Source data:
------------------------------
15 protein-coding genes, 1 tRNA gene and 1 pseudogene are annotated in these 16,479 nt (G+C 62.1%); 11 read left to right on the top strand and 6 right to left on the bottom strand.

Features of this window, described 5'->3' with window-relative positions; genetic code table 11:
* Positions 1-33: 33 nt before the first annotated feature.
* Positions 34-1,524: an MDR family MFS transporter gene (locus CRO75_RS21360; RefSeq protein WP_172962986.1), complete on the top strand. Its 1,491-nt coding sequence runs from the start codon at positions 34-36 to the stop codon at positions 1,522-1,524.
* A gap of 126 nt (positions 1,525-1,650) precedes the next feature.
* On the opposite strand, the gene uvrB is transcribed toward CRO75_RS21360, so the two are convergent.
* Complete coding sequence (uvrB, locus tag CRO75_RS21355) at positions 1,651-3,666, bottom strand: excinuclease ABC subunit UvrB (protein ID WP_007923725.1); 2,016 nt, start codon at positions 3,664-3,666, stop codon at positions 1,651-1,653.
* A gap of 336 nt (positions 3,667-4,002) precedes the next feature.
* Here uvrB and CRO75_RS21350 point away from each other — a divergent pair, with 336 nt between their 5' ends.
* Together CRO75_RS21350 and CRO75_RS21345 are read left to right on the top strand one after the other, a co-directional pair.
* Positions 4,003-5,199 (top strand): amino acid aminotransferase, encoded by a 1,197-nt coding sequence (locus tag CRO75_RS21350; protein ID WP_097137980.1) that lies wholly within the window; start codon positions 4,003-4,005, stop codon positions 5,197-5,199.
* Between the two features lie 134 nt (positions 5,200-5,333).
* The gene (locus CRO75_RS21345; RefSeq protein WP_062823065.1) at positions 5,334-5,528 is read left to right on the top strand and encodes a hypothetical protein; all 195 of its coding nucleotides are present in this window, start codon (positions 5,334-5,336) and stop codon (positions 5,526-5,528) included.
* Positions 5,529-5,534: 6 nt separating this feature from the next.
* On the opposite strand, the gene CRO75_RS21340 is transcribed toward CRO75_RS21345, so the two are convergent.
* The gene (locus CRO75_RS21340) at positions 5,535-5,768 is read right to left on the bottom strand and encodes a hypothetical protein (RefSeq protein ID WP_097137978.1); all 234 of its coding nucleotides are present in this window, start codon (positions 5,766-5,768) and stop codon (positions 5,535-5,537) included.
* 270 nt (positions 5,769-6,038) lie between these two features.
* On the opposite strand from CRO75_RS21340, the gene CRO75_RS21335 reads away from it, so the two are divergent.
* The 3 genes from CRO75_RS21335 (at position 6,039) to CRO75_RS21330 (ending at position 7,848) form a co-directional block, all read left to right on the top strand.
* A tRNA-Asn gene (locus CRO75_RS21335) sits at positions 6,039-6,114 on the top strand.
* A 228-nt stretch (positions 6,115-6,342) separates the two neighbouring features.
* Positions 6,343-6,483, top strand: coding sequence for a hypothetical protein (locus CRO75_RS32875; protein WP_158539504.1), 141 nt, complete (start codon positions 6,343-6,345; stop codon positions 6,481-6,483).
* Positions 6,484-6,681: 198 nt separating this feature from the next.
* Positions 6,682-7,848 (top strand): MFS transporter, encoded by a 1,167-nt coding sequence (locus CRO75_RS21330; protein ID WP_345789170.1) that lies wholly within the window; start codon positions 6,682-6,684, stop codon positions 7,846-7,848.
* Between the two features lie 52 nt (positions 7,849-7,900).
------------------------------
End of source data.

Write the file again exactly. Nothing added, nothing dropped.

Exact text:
15 protein-coding genes, 1 tRNA gene and 1 pseudogene are annotated in these 16,479 nt (G+C 62.1%); 11 read left to right on the top strand and 6 right to left on the bottom strand.

Features of this window, described 5'->3' with window-relative positions; genetic code table 11:
* Positions 1-33: 33 nt before the first annotated feature.
* Positions 34-1,524: an MDR family MFS transporter gene (locus CRO75_RS21360; RefSeq protein WP_172962986.1), complete on the top strand. Its 1,491-nt coding sequence runs from the start codon at positions 34-36 to the stop codon at positions 1,522-1,524.
* A gap of 126 nt (positions 1,525-1,650) precedes the next feature.
* On the opposite strand, the gene uvrB is transcribed toward CRO75_RS21360, so the two are convergent.
* Complete coding sequence (uvrB, locus tag CRO75_RS21355) at positions 1,651-3,666, bottom strand: excinuclease ABC subunit UvrB (protein ID WP_007923725.1); 2,016 nt, start codon at positions 3,664-3,666, stop codon at positions 1,651-1,653.
* A gap of 336 nt (positions 3,667-4,002) precedes the next feature.
* Here uvrB and CRO75_RS21350 point away from each other — a divergent pair, with 336 nt between their 5' ends.
* Together CRO75_RS21350 and CRO75_RS21345 are read left to right on the top strand one after the other, a co-directional pair.
* Positions 4,003-5,199 (top strand): amino acid aminotransferase, encoded by a 1,197-nt coding sequence (locus tag CRO75_RS21350; protein ID WP_097137980.1) that lies wholly within the window; start codon positions 4,003-4,005, stop codon positions 5,197-5,199.
* Between the two features lie 134 nt (positions 5,200-5,333).
* The gene (locus CRO75_RS21345; RefSeq protein WP_062823065.1) at positions 5,334-5,528 is read left to right on the top strand and encodes a hypothetical protein; all 195 of its coding nucleotides are present in this window, start codon (positions 5,334-5,336) and stop codon (positions 5,526-5,528) included.
* Positions 5,529-5,534: 6 nt separating this feature from the next.
* On the opposite strand, the gene CRO75_RS21340 is transcribed toward CRO75_RS21345, so the two are convergent.
* The gene (locus CRO75_RS21340) at positions 5,535-5,768 is read right to left on the bottom strand and encodes a hypothetical protein (RefSeq protein ID WP_097137978.1); all 234 of its coding nucleotides are present in this window, start codon (positions 5,766-5,768) and stop codon (positions 5,535-5,537) included.
* 270 nt (positions 5,769-6,038) lie between these two features.
* On the opposite strand from CRO75_RS21340, the gene CRO75_RS21335 reads away from it, so the two are divergent.
* The 3 genes from CRO75_RS21335 (at position 6,039) to CRO75_RS21330 (ending at position 7,848) form a co-directional block, all read left to right on the top strand.
* A tRNA-Asn gene (locus CRO75_RS21335) sits at positions 6,039-6,114 on the top strand.
* A 228-nt stretch (positions 6,115-6,342) separates the two neighbouring features.
* Positions 6,343-6,483, top strand: coding sequence for a hypothetical protein (locus CRO75_RS32875; protein WP_158539504.1), 141 nt, complete (start codon positions 6,343-6,345; stop codon positions 6,481-6,483).
* Positions 6,484-6,681: 198 nt separating this feature from the next.
* Positions 6,682-7,848 (top strand): MFS transporter, encoded by a 1,167-nt coding sequence (locus CRO75_RS21330; protein ID WP_345789170.1) that lies wholly within the window; start codon positions 6,682-6,684, stop codon positions 7,846-7,848.
* Between the two features lie 52 nt (positions 7,849-7,900).